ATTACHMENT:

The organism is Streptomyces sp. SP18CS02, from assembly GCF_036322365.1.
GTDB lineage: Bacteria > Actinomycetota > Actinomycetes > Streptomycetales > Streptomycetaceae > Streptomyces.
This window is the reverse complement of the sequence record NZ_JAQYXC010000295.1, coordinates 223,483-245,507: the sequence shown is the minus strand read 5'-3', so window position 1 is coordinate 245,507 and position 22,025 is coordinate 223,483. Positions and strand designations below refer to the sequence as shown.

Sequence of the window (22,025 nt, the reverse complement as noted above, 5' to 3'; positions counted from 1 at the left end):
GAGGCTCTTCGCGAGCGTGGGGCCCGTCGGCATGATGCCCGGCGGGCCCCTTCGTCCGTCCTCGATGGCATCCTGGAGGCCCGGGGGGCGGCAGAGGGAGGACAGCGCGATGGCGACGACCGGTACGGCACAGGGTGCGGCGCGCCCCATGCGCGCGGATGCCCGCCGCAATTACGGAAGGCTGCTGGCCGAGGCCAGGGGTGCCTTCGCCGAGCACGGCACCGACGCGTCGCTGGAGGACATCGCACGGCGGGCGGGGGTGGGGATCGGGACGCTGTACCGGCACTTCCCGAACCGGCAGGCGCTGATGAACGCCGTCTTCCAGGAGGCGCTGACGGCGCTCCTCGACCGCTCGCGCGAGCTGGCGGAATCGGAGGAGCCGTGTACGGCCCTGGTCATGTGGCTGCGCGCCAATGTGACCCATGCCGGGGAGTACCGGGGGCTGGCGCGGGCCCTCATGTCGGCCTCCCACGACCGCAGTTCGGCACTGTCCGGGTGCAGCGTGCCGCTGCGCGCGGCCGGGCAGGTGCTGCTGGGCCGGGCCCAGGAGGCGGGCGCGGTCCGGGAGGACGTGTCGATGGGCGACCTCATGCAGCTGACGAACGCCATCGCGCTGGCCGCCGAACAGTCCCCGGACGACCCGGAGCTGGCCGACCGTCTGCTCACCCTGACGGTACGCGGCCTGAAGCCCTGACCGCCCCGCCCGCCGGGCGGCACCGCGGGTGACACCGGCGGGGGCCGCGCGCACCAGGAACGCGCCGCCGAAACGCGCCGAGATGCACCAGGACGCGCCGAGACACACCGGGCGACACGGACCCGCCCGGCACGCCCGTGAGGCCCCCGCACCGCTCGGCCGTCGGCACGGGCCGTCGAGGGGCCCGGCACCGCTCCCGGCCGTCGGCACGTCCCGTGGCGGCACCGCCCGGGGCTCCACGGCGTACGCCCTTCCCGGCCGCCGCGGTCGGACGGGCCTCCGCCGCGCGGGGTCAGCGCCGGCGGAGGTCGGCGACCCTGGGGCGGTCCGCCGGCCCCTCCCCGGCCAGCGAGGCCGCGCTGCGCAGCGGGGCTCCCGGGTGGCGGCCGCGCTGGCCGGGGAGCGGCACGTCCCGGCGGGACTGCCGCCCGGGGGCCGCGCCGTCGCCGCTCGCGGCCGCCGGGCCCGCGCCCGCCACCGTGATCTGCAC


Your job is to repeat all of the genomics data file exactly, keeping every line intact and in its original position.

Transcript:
The organism is Streptomyces sp. SP18CS02, from assembly GCF_036322365.1.
GTDB lineage: Bacteria > Actinomycetota > Actinomycetes > Streptomycetales > Streptomycetaceae > Streptomyces.
This window is the reverse complement of the sequence record NZ_JAQYXC010000295.1, coordinates 223,483-245,507: the sequence shown is the minus strand read 5'-3', so window position 1 is coordinate 245,507 and position 22,025 is coordinate 223,483. Positions and strand designations below refer to the sequence as shown.

Sequence of the window (22,025 nt, the reverse complement as noted above, 5' to 3'; positions counted from 1 at the left end):
GAGGCTCTTCGCGAGCGTGGGGCCCGTCGGCATGATGCCCGGCGGGCCCCTTCGTCCGTCCTCGATGGCATCCTGGAGGCCCGGGGGGCGGCAGAGGGAGGACAGCGCGATGGCGACGACCGGTACGGCACAGGGTGCGGCGCGCCCCATGCGCGCGGATGCCCGCCGCAATTACGGAAGGCTGCTGGCCGAGGCCAGGGGTGCCTTCGCCGAGCACGGCACCGACGCGTCGCTGGAGGACATCGCACGGCGGGCGGGGGTGGGGATCGGGACGCTGTACCGGCACTTCCCGAACCGGCAGGCGCTGATGAACGCCGTCTTCCAGGAGGCGCTGACGGCGCTCCTCGACCGCTCGCGCGAGCTGGCGGAATCGGAGGAGCCGTGTACGGCCCTGGTCATGTGGCTGCGCGCCAATGTGACCCATGCCGGGGAGTACCGGGGGCTGGCGCGGGCCCTCATGTCGGCCTCCCACGACCGCAGTTCGGCACTGTCCGGGTGCAGCGTGCCGCTGCGCGCGGCCGGGCAGGTGCTGCTGGGCCGGGCCCAGGAGGCGGGCGCGGTCCGGGAGGACGTGTCGATGGGCGACCTCATGCAGCTGACGAACGCCATCGCGCTGGCCGCCGAACAGTCCCCGGACGACCCGGAGCTGGCCGACCGTCTGCTCACCCTGACGGTACGCGGCCTGAAGCCCTGACCGCCCCGCCCGCCGGGCGGCACCGCGGGTGACACCGGCGGGGGCCGCGCGCACCAGGAACGCGCCGCCGAAACGCGCCGAGATGCACCAGGACGCGCCGAGACACACCGGGCGACACGGACCCGCCCGGCACGCCCGTGAGGCCCCCGCACCGCTCGGCCGTCGGCACGGGCCGTCGAGGGGCCCGGCACCGCTCCCGGCCGTCGGCACGTCCCGTGGCGGCACCGCCCGGGGCTCCACGGCGTACGCCCTTCCCGGCCGCCGCGGTCGGACGGGCCTCCGCCGCGCGGGGTCAGCGCCGGCGGAGGTCGGCGACCCTGGGGCGGTCCGCCGGCCCCTCCCCGGCCAGCGAGGCCGCGCTGCGCAGCGGGGCTCCCGGGTGGCGGCCGCGCTGGCCGGGGAGCGGCACGTCCCGGCGGGACTGCCGCCCGGGGGCCGCGCCGTCGCCGCTCGCGGCCGCCGGGCCCGCGCCCGCCACCGTGATCTGCAC